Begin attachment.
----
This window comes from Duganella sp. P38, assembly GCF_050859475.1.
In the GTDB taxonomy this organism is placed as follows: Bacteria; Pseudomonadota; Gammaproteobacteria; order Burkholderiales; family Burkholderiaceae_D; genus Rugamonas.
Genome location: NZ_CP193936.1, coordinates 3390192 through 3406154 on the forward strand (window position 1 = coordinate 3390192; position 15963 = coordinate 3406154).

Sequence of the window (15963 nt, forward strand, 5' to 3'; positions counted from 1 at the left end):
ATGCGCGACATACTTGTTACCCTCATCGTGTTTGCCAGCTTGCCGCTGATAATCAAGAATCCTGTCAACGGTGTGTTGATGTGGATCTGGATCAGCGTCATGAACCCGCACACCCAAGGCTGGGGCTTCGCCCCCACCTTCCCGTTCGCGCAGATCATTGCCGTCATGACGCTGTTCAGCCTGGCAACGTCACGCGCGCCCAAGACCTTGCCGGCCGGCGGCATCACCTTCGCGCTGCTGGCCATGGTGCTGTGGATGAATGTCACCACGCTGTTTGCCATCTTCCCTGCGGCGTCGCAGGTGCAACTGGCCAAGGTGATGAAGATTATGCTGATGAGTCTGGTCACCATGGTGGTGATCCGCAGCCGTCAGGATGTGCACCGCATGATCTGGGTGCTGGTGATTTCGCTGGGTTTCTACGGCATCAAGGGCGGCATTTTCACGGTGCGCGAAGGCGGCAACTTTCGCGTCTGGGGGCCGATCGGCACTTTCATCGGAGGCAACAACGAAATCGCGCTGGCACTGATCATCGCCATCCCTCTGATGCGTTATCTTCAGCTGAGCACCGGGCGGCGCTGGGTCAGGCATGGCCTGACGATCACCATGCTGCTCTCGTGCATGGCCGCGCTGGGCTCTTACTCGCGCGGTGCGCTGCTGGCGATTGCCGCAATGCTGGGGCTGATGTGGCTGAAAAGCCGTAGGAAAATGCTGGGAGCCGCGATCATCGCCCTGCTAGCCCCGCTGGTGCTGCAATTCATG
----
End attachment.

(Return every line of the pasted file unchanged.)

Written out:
This window comes from Duganella sp. P38, assembly GCF_050859475.1.
In the GTDB taxonomy this organism is placed as follows: Bacteria; Pseudomonadota; Gammaproteobacteria; order Burkholderiales; family Burkholderiaceae_D; genus Rugamonas.
Genome location: NZ_CP193936.1, coordinates 3390192 through 3406154 on the forward strand (window position 1 = coordinate 3390192; position 15963 = coordinate 3406154).

Sequence of the window (15963 nt, forward strand, 5' to 3'; positions counted from 1 at the left end):
ATGCGCGACATACTTGTTACCCTCATCGTGTTTGCCAGCTTGCCGCTGATAATCAAGAATCCTGTCAACGGTGTGTTGATGTGGATCTGGATCAGCGTCATGAACCCGCACACCCAAGGCTGGGGCTTCGCCCCCACCTTCCCGTTCGCGCAGATCATTGCCGTCATGACGCTGTTCAGCCTGGCAACGTCACGCGCGCCCAAGACCTTGCCGGCCGGCGGCATCACCTTCGCGCTGCTGGCCATGGTGCTGTGGATGAATGTCACCACGCTGTTTGCCATCTTCCCTGCGGCGTCGCAGGTGCAACTGGCCAAGGTGATGAAGATTATGCTGATGAGTCTGGTCACCATGGTGGTGATCCGCAGCCGTCAGGATGTGCACCGCATGATCTGGGTGCTGGTGATTTCGCTGGGTTTCTACGGCATCAAGGGCGGCATTTTCACGGTGCGCGAAGGCGGCAACTTTCGCGTCTGGGGGCCGATCGGCACTTTCATCGGAGGCAACAACGAAATCGCGCTGGCACTGATCATCGCCATCCCTCTGATGCGTTATCTTCAGCTGAGCACCGGGCGGCGCTGGGTCAGGCATGGCCTGACGATCACCATGCTGCTCTCGTGCATGGCCGCGCTGGGCTCTTACTCGCGCGGTGCGCTGCTGGCGATTGCCGCAATGCTGGGGCTGATGTGGCTGAAAAGCCGTAGGAAAATGCTGGGAGCCGCGATCATCGCCCTGCTAGCCCCGCTGGTGCTGCAATTCATG